Q: I just turned 20 and I desperately want a baby. I know it’s not possible right now because I am still in school and will be for several years. I also want to be married before having children, and my boyfriend agrees. We take precautions and don’t plan on having kids for a long time.
None of my friends, relatives or close acquaintances have young children that I can spend time baby-sitting. I was wondering if you knew of any volunteer opportunities that will allow me to satisfy my “mothering” instinct until I can actually be a mother. — Future Mommy in Michigan
A: One that might interest you is becoming a “cuddler.” Cuddlers are volunteers who visit hospital neonatal units. They work with infants whose parents can’t be there to touch them, and whose nurses have other important duties to perform. Of course, this would necessitate your willingness to undergo a background check and take a short training course.
Contact the hospitals in your area to see if they have this program available. I’m sure if there is one, you would find it emotionally satisfying.
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Q: My 13-year-old sister has epilepsy and it’s driving me mad! She has three seizures a month, and I’m usually the one who detects them beforehand.
Ever since she was diagnosed, my family has been giving her everything she wants. She gets D’s and F’s on her report card and they don’t say a word. If I get a mere B, I get yelled at and punished.
I’m 17 and I realize I may seem petty, but I know my parents are spoiling her to the point where it’ll come back to haunt them. The other day my sister wanted a new smartphone. When Mom said no, my sister purposely triggered a seizure.
My parents won’t admit they’re wrong, and we can’t afford counseling with all my sister’s bills. Please help me. — Mad in Miami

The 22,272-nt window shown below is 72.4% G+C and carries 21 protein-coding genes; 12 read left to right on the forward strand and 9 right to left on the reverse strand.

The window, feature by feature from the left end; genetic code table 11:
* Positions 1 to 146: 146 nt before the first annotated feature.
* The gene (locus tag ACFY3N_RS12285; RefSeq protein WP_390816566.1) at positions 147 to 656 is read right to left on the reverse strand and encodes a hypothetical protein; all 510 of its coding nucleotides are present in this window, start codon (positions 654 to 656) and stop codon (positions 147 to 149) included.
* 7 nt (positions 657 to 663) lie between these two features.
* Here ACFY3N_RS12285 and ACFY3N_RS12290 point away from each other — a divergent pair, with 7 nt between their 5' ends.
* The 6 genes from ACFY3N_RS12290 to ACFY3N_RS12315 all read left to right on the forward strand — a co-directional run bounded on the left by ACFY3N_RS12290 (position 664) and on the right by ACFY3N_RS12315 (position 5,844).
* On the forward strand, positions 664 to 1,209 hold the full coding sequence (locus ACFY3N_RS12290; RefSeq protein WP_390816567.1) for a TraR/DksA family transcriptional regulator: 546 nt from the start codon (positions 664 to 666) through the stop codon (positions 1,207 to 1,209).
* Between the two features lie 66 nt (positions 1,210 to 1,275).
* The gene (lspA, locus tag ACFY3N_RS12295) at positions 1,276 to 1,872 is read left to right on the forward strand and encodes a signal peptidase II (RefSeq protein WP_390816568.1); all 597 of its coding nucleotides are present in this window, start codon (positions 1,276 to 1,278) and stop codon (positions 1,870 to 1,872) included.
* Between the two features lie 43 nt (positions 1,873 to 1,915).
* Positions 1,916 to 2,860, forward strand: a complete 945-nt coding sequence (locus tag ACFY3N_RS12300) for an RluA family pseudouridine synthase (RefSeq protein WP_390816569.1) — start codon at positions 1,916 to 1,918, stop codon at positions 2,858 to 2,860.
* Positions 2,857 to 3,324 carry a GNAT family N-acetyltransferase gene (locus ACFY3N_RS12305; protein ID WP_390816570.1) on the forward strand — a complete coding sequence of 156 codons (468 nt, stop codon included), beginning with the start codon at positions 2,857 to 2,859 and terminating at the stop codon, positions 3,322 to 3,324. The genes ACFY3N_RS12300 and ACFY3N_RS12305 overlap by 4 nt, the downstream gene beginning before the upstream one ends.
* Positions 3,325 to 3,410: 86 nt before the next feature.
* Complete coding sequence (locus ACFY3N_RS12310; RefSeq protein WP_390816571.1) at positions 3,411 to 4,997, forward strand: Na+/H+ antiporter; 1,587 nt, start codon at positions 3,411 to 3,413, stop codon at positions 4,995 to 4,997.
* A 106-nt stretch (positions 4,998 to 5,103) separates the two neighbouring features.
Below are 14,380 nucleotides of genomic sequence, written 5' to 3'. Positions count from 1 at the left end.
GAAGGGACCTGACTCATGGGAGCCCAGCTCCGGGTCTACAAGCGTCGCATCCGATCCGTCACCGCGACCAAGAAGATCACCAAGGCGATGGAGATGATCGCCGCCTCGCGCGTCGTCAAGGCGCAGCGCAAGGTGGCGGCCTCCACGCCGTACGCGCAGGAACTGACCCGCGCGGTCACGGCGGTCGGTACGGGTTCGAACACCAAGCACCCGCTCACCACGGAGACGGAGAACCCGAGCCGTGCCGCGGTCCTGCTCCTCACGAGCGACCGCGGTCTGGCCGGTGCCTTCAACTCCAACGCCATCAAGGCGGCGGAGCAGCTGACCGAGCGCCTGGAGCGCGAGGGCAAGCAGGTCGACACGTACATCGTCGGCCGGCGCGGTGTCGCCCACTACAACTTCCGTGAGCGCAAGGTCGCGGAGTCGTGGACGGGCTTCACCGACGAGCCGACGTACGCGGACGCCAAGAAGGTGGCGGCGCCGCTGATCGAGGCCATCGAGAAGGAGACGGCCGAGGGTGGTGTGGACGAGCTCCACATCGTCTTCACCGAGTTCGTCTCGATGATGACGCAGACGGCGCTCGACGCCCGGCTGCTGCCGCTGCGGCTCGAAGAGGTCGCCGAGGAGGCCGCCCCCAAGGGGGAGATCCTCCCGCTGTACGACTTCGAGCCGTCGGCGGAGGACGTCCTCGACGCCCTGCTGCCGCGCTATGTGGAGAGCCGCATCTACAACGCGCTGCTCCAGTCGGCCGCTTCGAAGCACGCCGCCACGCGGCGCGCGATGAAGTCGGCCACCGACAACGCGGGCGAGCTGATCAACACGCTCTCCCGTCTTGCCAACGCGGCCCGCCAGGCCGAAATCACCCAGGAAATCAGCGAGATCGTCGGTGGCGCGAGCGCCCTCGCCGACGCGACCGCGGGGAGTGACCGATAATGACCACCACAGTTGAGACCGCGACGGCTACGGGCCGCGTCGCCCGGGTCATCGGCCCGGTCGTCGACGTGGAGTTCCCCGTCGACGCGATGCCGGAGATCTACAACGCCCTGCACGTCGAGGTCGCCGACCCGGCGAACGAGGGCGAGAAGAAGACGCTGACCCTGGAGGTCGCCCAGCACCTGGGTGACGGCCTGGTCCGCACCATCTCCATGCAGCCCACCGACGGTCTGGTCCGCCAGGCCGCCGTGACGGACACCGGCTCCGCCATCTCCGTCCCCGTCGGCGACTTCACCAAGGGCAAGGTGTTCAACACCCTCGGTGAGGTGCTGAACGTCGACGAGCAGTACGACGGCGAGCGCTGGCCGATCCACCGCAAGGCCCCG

A: You have my sympathy. I don’t think you are being petty. Being the sibling of a sick child can be extremely difficult, and your situation is no exception. Parents often devote so much attention to the child who is unwell that the healthy one is starved for attention and positive reinforcement. The result is resentment that can last a lifetime.
Because what’s happening is causing you stress, talk about it with a counselor at school. There may be counseling available for you at no cost to your parents.
Q: I have been friends with “Irene” for a long time. We invite her and her husband to our home for dinner parties, etc.
Recently, with every invitation, she has been asking to bring along her dog, “Pookie.” She lives nearby and could easily leave it at home. We would prefer the dog not visit for a number of reasons: We have a cat; Pookie is nervous around people and has bitten; and he isn’t well housebroken. He pees on everything.
How do I politely refuse her request? We enjoy Irene and her husband, but Pookie, not so much. — No Pooch, Please, in Pennsylvania
A: Here’s how. When Irene asks again about bringing her dog, simply say, “We’d prefer you didn’t.” And if she has the nerve to ask why, tell her the reasons you gave me, all of which are valid.
Write Dear Abby at DearAbby.com or P.O. Box 69440, Los Angeles, CA 90069.